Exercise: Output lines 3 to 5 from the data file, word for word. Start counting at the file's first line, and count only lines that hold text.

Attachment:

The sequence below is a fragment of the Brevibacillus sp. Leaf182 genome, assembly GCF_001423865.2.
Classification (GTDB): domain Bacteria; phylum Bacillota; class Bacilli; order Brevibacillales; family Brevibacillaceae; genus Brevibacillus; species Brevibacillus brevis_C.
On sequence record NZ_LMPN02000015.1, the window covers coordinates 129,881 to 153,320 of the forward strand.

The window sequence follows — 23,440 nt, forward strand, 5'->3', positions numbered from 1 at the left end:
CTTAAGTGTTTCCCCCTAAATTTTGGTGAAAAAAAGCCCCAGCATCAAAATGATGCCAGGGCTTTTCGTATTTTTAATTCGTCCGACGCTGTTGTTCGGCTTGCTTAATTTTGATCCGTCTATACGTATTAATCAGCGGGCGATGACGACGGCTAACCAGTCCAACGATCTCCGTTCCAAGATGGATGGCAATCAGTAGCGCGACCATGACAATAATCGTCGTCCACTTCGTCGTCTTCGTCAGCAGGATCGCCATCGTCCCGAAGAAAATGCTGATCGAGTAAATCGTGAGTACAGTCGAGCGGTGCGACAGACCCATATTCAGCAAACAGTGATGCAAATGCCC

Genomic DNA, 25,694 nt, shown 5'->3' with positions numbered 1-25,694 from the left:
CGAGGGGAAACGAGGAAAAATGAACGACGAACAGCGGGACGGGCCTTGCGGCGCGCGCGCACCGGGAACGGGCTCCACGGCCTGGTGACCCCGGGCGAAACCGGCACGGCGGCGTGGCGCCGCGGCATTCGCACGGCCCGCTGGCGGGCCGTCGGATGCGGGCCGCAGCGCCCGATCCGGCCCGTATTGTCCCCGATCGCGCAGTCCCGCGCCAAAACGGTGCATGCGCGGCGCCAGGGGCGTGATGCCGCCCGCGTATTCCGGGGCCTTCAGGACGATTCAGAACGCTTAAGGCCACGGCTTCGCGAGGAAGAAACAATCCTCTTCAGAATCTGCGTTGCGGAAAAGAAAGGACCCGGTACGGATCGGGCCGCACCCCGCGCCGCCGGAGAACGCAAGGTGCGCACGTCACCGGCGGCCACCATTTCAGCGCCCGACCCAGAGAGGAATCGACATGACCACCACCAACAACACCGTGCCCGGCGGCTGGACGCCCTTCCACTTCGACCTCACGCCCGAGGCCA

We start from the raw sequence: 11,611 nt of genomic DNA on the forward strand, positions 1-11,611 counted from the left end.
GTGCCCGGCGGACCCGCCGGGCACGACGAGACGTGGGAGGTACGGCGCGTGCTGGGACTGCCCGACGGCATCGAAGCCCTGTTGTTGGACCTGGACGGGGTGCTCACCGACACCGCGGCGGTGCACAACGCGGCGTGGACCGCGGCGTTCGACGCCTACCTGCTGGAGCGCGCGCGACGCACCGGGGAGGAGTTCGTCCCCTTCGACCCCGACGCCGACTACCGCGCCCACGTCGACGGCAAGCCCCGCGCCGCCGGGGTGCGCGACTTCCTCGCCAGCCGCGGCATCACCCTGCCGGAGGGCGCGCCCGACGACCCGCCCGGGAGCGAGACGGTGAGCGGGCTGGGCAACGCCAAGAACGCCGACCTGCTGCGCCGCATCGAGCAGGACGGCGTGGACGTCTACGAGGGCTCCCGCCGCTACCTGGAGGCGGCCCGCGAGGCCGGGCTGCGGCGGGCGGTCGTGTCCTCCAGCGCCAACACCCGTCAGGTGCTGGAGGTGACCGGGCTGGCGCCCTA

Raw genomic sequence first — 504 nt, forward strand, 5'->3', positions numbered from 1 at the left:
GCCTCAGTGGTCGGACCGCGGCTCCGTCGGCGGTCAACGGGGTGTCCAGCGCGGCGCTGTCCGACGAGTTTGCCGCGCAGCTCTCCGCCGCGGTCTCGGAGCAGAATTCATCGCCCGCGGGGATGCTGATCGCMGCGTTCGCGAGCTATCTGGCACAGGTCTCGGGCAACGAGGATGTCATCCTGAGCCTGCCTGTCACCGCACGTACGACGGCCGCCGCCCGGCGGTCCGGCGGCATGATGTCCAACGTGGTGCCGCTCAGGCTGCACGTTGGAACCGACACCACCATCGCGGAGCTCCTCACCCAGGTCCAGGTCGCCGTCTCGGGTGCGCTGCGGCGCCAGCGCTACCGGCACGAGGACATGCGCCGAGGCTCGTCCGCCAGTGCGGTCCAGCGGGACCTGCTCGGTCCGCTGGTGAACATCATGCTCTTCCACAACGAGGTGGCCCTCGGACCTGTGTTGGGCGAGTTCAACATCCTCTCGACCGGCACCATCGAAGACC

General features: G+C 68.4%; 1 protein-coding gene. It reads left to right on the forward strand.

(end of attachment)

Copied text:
On sequence record NZ_LMPN02000015.1, the window covers coordinates 129,881 to 153,320 of the forward strand.

The window sequence follows — 23,440 nt, forward strand, 5'->3', positions numbered from 1 at the left end:
CTTAAGTGTTTCCCCCTAAATTTTGGTGAAAAAAAGCCCCAGCATCAAAATGATGCCAGGGCTTTTCGTATTTTTAATTCGTCCGACGCTGTTGTTCGGCTTGCTTAATTTTGATCCGTCTATACGTATTAATCAGCGGGCGATGACGACGGCTAACCAGTCCAACGATCTCCGTTCCAAGATGGATGGCAATCAGTAGCGCGACCATGACAATAATCGTCGTCCACTTCGTCGTCTTCGTCAGCAGGATCGCCATCGTCCCGAAGAAAATGCTGATCGAGTAAATCGTGAGTACAGTCGAGCGGTGCGACAGACCCATATTCAGCAAACAGTGATGCAAATGCCC